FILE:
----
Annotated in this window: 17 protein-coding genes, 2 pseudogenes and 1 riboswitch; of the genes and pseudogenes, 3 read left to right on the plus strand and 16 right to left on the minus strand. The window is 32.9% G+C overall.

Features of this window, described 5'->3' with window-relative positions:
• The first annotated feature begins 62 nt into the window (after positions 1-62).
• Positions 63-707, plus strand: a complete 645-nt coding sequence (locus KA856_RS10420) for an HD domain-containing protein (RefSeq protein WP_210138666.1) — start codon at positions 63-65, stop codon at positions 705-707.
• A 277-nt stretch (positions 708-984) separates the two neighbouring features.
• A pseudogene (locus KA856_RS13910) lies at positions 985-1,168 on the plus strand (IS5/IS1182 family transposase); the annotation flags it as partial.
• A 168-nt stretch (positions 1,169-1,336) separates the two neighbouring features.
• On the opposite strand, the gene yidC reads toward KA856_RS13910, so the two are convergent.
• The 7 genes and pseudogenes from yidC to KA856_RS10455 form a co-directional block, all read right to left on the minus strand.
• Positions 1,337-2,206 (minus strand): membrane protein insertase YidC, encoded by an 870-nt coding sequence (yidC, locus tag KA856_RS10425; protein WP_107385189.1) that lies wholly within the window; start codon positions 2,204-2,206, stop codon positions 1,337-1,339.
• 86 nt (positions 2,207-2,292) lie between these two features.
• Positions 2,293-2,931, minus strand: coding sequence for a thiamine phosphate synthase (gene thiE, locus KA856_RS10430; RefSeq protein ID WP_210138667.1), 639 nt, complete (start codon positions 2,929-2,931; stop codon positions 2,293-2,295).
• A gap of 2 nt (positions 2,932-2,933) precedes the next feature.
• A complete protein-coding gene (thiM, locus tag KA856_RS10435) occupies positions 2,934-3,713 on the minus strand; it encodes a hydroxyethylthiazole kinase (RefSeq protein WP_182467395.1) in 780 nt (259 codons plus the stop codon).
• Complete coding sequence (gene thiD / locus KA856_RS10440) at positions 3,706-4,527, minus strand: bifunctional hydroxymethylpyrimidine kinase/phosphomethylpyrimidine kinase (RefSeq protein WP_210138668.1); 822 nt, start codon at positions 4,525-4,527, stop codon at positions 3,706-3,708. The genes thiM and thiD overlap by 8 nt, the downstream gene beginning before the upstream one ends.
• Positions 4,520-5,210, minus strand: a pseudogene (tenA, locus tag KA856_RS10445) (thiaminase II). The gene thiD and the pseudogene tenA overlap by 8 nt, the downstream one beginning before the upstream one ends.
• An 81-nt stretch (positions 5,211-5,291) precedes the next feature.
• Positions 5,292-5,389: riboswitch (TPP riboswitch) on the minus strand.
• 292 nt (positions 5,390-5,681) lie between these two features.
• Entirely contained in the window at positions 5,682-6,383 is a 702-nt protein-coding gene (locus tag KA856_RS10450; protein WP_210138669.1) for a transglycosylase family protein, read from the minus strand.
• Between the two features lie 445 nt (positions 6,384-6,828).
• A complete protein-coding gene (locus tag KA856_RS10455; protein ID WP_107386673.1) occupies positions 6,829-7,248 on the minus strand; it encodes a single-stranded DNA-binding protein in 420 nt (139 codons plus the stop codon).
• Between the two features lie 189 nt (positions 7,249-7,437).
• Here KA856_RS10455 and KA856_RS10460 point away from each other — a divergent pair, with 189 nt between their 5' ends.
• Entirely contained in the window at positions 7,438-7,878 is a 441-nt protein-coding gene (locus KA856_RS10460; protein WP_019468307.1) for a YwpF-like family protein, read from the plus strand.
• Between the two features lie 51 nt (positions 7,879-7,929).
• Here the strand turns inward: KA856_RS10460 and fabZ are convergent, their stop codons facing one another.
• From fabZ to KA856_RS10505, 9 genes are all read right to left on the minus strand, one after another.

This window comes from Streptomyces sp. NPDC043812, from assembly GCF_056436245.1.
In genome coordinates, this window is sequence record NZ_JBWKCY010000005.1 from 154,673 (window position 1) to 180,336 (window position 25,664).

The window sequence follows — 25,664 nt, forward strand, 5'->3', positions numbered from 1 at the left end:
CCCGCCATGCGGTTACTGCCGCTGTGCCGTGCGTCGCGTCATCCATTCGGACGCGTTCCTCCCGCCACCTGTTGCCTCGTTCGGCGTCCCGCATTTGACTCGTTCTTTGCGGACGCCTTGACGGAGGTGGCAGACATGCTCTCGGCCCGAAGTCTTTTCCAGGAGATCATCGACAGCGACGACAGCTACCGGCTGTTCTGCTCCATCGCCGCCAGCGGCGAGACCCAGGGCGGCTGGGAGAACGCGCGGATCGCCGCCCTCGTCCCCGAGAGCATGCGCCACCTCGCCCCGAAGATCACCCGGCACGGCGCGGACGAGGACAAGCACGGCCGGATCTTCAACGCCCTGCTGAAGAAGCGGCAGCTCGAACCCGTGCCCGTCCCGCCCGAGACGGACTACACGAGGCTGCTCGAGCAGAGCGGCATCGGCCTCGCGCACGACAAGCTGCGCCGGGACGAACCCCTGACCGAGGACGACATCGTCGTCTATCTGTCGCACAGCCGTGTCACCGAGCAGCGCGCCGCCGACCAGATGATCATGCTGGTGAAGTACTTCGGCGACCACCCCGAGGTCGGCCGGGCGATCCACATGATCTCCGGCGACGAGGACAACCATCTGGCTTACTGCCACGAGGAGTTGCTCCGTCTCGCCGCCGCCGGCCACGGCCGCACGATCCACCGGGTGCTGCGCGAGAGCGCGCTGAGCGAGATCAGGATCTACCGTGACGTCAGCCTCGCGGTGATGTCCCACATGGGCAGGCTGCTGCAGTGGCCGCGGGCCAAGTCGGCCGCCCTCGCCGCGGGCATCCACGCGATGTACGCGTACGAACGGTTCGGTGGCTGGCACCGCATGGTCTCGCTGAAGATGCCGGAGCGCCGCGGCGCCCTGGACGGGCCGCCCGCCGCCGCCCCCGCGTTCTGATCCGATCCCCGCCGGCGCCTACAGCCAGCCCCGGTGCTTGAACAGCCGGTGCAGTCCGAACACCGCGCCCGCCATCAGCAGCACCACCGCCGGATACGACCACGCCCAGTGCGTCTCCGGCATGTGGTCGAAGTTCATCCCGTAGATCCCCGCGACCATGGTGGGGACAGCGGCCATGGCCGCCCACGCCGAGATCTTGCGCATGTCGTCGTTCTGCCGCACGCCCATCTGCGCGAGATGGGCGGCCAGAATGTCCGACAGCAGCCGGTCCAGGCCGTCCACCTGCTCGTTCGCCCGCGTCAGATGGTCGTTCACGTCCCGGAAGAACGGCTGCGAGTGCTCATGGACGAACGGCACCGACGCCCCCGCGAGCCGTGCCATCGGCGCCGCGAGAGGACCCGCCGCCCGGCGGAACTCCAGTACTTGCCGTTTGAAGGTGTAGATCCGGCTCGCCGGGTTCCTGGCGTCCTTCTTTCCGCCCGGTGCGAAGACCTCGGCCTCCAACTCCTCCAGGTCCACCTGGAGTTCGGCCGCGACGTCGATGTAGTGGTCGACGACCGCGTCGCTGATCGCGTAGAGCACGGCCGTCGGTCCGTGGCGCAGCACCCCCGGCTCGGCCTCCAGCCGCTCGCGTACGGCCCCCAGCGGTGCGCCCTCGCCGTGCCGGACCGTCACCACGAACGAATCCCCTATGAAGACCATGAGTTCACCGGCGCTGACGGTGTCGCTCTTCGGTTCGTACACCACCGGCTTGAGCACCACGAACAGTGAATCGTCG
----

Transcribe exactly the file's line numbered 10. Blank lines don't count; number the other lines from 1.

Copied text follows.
• Positions 1,337-2,206 (minus strand): membrane protein insertase YidC, encoded by an 870-nt coding sequence (yidC, locus tag KA856_RS10425; protein WP_107385189.1) that lies wholly within the window; start codon positions 2,204-2,206, stop codon positions 1,337-1,339.